March 04, 2013  
Blogger Peter Rozovsky said...

Oh, but I insist: You read them with enthusiasm and joy.

March 04, 2013  
Blogger Peter Rozovsky said...

I have heard good things about The Fight Club, but nothing about pissing in the soup.

March 04, 2013  
Blogger R.T. said...

Absolutely!
Now, I return to my reading of Jack Miles' GOD: A BIOGRAPHY. Hey, who knew the old fellow was so damned interesting!
Ciao!

March 04, 2013  
Blogger Peter Rozovsky said...

Adrian: I read chunk of Emile for a course on eighteenth-century European intellectual history some years ago. They theory quite naturally emerged that the Emile is, in part, overcompensation for his abandonment of his own children.

March 04, 2013  
Blogger Peter Rozovsky said...

R.T., I have heard good things about Jack Miles, and the world needs more authors would good, old, no-nonsense names like "Jack." But I've always been wary of books that purport to be biographies of anything but humans. On the other hand, Peter Ackroyd has written a number of such books, and I bought one of his books this week. So perhaps I'll expand my horizons by reading a biography of a city, a germ, or an ineffable, all-embracing cosmic entity in the coming twelve months.

March 04, 2013  
Blogger seana graham said...

I read that Jack Miles book sometime ago and liked it. If I recall right, it is really more about how you CAN'T make a coherent biography out of the various aspects of God as the Bible tells it.

Since you're all talking Rousseau, I'm wondering if anybody can help me with the names of two characters in some classic French novel, probably minor, and I'm thinking maybe in Rousseau. The reason ask is that I read a modern novel based on them and I can't seem to find any way to get a handle on it. Something like 'blah-blah' and Puvochet, whic is probably not very close.

March 04, 2013  
Blogger Peter Rozovsky said...

Aha! An ironic title, then. Mr. Miles interests me strangely. Rousseau wrote in many forms, but I'm not sure fiction was among them. But I'll rely on readers who know their Rousseau better than I do for clues to the identity of those characters.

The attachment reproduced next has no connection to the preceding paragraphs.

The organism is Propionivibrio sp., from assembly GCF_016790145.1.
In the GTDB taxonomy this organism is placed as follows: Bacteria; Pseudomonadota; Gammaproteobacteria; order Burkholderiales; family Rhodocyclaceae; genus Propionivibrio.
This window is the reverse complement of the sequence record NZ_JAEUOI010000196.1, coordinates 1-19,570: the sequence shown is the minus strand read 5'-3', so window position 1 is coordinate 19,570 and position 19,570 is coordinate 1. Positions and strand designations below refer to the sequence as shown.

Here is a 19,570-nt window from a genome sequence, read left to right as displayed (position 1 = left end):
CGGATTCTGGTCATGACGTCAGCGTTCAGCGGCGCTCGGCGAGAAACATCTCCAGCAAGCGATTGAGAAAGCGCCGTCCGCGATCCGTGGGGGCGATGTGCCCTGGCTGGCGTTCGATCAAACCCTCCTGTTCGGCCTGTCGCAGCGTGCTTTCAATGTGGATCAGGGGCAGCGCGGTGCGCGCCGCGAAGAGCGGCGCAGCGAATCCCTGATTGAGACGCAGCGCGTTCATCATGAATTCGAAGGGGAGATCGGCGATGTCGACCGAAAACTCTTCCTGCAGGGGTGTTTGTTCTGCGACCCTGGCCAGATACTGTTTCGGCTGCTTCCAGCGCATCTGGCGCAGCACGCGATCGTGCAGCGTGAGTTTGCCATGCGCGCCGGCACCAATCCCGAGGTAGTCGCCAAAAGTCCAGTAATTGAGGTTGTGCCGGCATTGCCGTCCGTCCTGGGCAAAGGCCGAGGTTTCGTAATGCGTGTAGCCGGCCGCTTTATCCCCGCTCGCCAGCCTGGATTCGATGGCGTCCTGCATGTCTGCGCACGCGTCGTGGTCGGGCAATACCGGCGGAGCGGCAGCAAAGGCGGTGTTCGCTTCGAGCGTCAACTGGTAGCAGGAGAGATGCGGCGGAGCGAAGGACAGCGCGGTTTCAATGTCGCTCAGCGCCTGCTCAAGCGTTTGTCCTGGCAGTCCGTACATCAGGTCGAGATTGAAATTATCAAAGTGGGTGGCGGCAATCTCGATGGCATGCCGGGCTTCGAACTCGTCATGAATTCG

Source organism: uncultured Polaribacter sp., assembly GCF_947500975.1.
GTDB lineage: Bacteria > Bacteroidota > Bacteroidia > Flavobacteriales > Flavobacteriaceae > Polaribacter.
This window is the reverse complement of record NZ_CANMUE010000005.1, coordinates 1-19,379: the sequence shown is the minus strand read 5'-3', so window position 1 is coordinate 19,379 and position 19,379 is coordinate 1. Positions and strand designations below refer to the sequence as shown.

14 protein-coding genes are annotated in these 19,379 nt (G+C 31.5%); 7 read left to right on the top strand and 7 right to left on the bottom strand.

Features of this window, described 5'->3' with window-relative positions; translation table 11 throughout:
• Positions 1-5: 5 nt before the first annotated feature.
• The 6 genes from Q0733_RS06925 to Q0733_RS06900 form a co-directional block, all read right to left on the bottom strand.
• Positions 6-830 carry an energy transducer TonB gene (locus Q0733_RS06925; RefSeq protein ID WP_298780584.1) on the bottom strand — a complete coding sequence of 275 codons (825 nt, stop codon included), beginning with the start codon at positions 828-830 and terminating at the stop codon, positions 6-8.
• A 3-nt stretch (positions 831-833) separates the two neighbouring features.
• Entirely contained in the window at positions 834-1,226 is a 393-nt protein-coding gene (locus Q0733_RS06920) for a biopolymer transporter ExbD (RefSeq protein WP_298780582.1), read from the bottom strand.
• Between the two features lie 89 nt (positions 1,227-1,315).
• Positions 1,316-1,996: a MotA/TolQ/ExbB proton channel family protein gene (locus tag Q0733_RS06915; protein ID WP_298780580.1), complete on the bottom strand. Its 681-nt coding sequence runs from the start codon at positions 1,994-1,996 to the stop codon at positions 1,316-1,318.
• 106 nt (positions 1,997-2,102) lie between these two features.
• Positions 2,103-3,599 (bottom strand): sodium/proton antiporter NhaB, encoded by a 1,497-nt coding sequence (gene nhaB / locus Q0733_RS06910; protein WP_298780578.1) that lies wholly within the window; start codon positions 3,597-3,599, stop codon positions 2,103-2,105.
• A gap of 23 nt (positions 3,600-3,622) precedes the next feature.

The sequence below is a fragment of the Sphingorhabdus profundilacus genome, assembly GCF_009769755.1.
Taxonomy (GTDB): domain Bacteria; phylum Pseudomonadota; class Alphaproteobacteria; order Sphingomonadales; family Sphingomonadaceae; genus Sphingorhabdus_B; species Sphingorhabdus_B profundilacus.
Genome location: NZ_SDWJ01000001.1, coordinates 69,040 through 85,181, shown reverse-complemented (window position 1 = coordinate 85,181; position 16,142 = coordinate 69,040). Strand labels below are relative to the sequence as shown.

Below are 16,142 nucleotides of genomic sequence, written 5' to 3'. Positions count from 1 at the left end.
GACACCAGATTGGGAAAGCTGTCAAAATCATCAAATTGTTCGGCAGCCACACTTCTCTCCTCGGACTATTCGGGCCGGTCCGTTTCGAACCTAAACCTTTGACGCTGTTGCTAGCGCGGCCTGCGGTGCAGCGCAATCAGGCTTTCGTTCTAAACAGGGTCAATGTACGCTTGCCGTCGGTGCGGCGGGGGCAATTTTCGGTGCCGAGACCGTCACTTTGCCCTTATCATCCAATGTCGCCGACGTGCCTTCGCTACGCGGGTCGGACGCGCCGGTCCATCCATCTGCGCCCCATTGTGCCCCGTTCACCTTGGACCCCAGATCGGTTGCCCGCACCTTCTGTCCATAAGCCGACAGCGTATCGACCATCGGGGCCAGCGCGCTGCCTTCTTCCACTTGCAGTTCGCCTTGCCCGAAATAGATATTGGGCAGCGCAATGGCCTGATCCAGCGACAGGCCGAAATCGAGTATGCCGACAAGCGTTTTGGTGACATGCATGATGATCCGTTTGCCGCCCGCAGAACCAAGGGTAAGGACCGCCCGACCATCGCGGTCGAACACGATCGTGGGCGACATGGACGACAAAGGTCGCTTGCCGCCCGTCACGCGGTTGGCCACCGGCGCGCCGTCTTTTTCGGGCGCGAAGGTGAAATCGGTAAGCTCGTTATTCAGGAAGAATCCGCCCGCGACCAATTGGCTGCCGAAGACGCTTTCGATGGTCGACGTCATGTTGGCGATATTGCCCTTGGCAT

March 04, 2013  
Blogger seana graham said...

Somewhere in my possession I have the book, but probably in my storage shed.

R.T. will have to tell you if I am giving you the right impression about the Miles book, because it has been quite awhile since I read it.

March 04, 2013  
Blogger R.T. said...

It is my impression after 25% of the book that God, according to Miles, is a bit like all of us--complex, conflicted, anxious, fickle, unpredictable, and ever-changing. This, of course, makes sense in light of the early statement in Genesis about humans created in His image, with the inverse of that proposition being logical (i.e., His character and personality is much like a human's). This is NOT theology, of course, but it is literary criticism. Alas, after about 16 years of age, I have never been much of a "believer" in the logic of theology and religions, but instead I cannot deny the "reality" of His existence in human terms. In any case, Miles takes on God much in the way you would expect A. C. Bradley and Harold Bloom to take on Hamlet. So, I am drawn to Miles' book in the same that I favor Bradley and Bloom.

And, Peter, as for Ackroyd, he also is a favorite of mine. His biographies of Shakespeare and Blake are favorites of mine. His "biography" of London left me somewhat cold when I attempted it a few years ago. Perhaps I will try it again.

I might even try Rousseau again. Thanks!

March 05, 2013  
Blogger Peter Rozovsky said...

Yes, Harold Bloom has remarked that some readers take aesthetic pleasure from the Bible and others find religious consolation in Shakespeare.

March 05, 2013  
Blogger seana graham said...

The book I was thinking of was Bouvard et Pécuchet by Flaubert. I don't think I read it, I think I read a mordern novel about the characters, but I have no idea what it was. It seems unlikely that I would have just sat down and read that particular work of Flaubert at random.

March 05, 2013  
Blogger Peter Rozovsky said...

It's an "unfinished satirical work," apparently, which means it may be worth a look. I'd agree it's unlikely you would not have sat down and read that book. I like to think that my not having heard of it before suggests it may not be among Flaubert's better-known works.

March 05, 2013